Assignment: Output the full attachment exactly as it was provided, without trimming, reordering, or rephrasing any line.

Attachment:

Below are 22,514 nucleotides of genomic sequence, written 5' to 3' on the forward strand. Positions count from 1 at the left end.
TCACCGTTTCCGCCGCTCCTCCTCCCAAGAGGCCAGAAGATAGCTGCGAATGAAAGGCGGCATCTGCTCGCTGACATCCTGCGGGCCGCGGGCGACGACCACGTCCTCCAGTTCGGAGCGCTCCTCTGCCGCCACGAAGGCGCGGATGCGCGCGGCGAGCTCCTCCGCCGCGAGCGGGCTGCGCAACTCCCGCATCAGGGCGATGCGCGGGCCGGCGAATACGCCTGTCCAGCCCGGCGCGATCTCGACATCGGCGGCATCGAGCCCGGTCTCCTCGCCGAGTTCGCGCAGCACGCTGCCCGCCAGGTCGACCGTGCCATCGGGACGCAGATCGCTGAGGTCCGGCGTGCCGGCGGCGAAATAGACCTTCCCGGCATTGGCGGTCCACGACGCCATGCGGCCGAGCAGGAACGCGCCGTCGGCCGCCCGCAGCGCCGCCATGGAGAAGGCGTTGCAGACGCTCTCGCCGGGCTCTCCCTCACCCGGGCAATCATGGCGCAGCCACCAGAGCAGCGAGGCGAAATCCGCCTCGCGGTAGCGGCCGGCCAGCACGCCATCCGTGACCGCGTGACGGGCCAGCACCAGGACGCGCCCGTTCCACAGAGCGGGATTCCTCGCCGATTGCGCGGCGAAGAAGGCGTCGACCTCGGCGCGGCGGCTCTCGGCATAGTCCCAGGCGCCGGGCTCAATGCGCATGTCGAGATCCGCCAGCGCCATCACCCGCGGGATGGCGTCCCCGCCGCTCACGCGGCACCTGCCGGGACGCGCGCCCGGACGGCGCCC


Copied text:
Below are 22,514 nucleotides of genomic sequence, written 5' to 3' on the forward strand. Positions count from 1 at the left end.
TCACCGTTTCCGCCGCTCCTCCTCCCAAGAGGCCAGAAGATAGCTGCGAATGAAAGGCGGCATCTGCTCGCTGACATCCTGCGGGCCGCGGGCGACGACCACGTCCTCCAGTTCGGAGCGCTCCTCTGCCGCCACGAAGGCGCGGATGCGCGCGGCGAGCTCCTCCGCCGCGAGCGGGCTGCGCAACTCCCGCATCAGGGCGATGCGCGGGCCGGCGAATACGCCTGTCCAGCCCGGCGCGATCTCGACATCGGCGGCATCGAGCCCGGTCTCCTCGCCGAGTTCGCGCAGCACGCTGCCCGCCAGGTCGACCGTGCCATCGGGACGCAGATCGCTGAGGTCCGGCGTGCCGGCGGCGAAATAGACCTTCCCGGCATTGGCGGTCCACGACGCCATGCGGCCGAGCAGGAACGCGCCGTCGGCCGCCCGCAGCGCCGCCATGGAGAAGGCGTTGCAGACGCTCTCGCCGGGCTCTCCCTCACCCGGGCAATCATGGCGCAGCCACCAGAGCAGCGAGGCGAAATCCGCCTCGCGGTAGCGGCCGGCCAGCACGCCATCCGTGACCGCGTGACGGGCCAGCACCAGGACGCGCCCGTTCCACAGAGCGGGATTCCTCGCCGATTGCGCGGCGAAGAAGGCGTCGACCTCGGCGCGGCGGCTCTCGGCATAGTCCCAGGCGCCGGGCTCAATGCGCATGTCGAGATCCGCCAGCGCCATCACCCGCGGGATGGCGTCCCCGCCGCTCACGCGGCACCTGCCGGGACGCGCGCCCGGACGGCGCCC